12/30/2023, 10.09
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The irony: Russian New Year's Eve

by Stefano Caprio

Television in Russia serves to 'close ranks', to feel like a member of the military parade in front of the Kremlin, which is broadcast on every solemn occasion, including New Year's Eve in various formats, especially in these times of war.

Russian propaganda in favor of war against the entire world finds its greatest expression in state television programs, particularly the flagship channel Rossiya-1, which on New Year's Eve broadcasts the major events that catalyze attention of the majority of the population.

This is followed by the greeting speech of President Vladimir Putin, the blessing of Patriarch Kirill (Gundjaev), the patriotic songs of pop stars Shaman, Yevgeny Petrosyan, Grigory Leps, Filipp Kirkorov and others.

And above all, almost an unmissable nocturnal liturgy, the 1976 film Irony of Fate by Eldar Rjazanov, based on the 1969 theater comedy Have a good Sauna!, a parody of the life of the Soviet people which has remained in the collective conscience, which describes the true nature through misunderstandings of Russia.

The film was already very popular in the Soviet years, but became a cult show in the Putin years, with its obligatory New Year's Eve rerun. It tells the story of a middle-aged bachelor, Zhenya, who intends to finally declare himself to his girlfriend on New Year's Eve, but first he goes to the sauna with his friends, and as usually happens in Russia, he ends up getting so drunk that he boarded the plane to Leningrad in place of one of his drinking buddies, who in turn had to go to the northern capital to visit his girlfriend Nadia.

Ironically, the address is identical between the two cities, the "Khrushchevite" style house is identical, and even the key opens the apartment where Ženja collapses on the sofa, creating a series of further misunderstandings with his girlfriend of the friend and other people involved. In the end he returns to his home in Moscow, his girlfriend leaves him, but Nadia joins him from Leningrad, creating a new reality, identical and opposite at the same time.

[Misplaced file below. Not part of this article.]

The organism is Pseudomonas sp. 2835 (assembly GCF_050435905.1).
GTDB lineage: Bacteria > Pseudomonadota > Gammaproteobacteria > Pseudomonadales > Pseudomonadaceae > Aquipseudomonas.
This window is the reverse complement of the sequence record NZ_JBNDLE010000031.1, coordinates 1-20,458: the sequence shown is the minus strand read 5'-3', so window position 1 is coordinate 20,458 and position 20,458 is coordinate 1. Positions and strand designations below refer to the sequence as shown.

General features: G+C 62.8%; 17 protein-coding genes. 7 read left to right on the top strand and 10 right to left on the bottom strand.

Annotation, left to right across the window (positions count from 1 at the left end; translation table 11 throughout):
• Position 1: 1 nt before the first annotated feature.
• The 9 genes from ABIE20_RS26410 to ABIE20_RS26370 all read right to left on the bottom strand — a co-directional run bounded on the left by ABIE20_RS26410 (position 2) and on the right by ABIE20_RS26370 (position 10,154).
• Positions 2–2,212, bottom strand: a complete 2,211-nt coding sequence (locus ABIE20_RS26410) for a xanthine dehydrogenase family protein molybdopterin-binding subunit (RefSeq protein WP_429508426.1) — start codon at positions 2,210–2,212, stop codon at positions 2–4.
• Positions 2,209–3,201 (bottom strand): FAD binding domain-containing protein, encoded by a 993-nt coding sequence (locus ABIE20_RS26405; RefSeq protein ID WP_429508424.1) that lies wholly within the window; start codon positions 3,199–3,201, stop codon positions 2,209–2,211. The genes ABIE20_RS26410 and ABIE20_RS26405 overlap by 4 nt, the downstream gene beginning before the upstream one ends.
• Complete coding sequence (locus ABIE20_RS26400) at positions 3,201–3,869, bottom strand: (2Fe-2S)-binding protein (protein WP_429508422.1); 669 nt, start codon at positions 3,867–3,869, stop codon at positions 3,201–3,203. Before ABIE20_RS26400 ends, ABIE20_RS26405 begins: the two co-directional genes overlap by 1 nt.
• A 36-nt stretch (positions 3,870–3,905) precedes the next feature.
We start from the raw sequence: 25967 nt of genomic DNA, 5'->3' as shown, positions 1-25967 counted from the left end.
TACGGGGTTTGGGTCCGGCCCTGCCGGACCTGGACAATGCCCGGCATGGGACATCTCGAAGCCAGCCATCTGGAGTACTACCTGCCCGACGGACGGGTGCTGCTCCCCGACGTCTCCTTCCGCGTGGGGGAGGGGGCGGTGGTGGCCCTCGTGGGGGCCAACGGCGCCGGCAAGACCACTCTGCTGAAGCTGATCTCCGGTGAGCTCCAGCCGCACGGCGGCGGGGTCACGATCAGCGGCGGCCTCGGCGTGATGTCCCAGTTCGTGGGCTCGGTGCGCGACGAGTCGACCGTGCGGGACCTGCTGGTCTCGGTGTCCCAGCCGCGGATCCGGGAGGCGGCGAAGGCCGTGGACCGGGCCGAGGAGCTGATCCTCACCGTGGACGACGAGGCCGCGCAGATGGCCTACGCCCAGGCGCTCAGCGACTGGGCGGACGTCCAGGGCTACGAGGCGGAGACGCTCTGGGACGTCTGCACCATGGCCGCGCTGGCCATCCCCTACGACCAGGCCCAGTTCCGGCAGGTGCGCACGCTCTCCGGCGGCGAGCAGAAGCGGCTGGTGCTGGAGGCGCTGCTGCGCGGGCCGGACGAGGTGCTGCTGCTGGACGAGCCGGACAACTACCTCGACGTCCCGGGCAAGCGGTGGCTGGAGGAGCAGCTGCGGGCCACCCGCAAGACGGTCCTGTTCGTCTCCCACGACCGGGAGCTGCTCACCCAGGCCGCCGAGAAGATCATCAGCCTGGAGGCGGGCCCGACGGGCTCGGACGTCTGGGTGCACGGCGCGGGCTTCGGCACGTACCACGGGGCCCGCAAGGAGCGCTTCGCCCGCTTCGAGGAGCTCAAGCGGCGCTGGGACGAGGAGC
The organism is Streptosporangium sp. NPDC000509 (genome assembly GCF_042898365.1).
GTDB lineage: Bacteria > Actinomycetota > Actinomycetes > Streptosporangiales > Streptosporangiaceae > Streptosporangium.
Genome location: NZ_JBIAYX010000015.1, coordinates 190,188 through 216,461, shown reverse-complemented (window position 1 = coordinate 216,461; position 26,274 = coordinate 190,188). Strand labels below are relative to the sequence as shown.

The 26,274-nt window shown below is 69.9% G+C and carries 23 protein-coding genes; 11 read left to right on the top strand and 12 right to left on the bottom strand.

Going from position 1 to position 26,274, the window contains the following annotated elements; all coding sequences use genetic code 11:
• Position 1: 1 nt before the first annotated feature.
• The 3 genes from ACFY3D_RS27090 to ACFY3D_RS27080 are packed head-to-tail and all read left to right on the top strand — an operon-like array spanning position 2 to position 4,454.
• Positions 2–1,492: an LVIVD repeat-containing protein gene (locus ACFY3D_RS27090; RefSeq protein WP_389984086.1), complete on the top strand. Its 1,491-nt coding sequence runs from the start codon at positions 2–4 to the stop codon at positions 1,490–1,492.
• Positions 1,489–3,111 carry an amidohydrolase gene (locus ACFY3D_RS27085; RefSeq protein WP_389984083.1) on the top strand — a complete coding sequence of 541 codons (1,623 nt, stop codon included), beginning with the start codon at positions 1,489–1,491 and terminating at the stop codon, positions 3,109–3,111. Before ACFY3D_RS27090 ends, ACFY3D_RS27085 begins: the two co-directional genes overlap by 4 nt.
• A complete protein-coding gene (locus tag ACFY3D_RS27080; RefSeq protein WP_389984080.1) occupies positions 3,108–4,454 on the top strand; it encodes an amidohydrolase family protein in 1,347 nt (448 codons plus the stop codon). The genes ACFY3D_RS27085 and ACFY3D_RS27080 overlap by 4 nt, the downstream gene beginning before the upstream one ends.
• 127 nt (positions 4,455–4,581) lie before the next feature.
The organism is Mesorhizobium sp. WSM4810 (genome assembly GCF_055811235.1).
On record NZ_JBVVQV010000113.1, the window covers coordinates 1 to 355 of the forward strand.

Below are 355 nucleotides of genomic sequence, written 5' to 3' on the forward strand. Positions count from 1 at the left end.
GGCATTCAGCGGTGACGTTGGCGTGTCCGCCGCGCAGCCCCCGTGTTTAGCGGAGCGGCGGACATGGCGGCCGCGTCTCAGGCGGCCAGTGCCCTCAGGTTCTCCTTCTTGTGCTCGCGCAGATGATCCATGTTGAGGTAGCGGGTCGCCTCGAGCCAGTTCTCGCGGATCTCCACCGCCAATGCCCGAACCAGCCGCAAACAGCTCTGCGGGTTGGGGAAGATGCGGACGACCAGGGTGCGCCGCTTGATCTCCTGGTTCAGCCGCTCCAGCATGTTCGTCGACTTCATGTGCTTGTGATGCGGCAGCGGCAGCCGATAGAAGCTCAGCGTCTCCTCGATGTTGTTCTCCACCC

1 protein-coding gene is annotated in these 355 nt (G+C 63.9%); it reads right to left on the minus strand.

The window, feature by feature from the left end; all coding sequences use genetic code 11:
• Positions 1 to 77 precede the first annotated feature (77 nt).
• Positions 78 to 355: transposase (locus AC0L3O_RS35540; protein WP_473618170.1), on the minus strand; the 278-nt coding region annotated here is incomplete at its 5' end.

The comedy reflects a vision of Soviet sociality based on the equality of social conditions, the same architecture of popular buildings and the analogies between cities and family situations, and at the same time the contradictory nature of the expressions of the soul.

This model of paradoxical identity has remained rooted to the point of being an allegory of the transition between Soviet and subsequent Russia: Zhenya's journey from one city to another expresses the contradiction and similarity between historical periods, making Russians feel of today still within the community of yesterday.

It was a country that felt different from the rest of the world, proudly isolated in the internal replication of feelings and aspirations distributed over the immensity of the territory, in the consonance of the dimensions of each of its parts.

It is no coincidence that television has remained in Russia the main means of control and diffusion of "traditional principles", those that make Russians feel united among themselves and different from everyone else.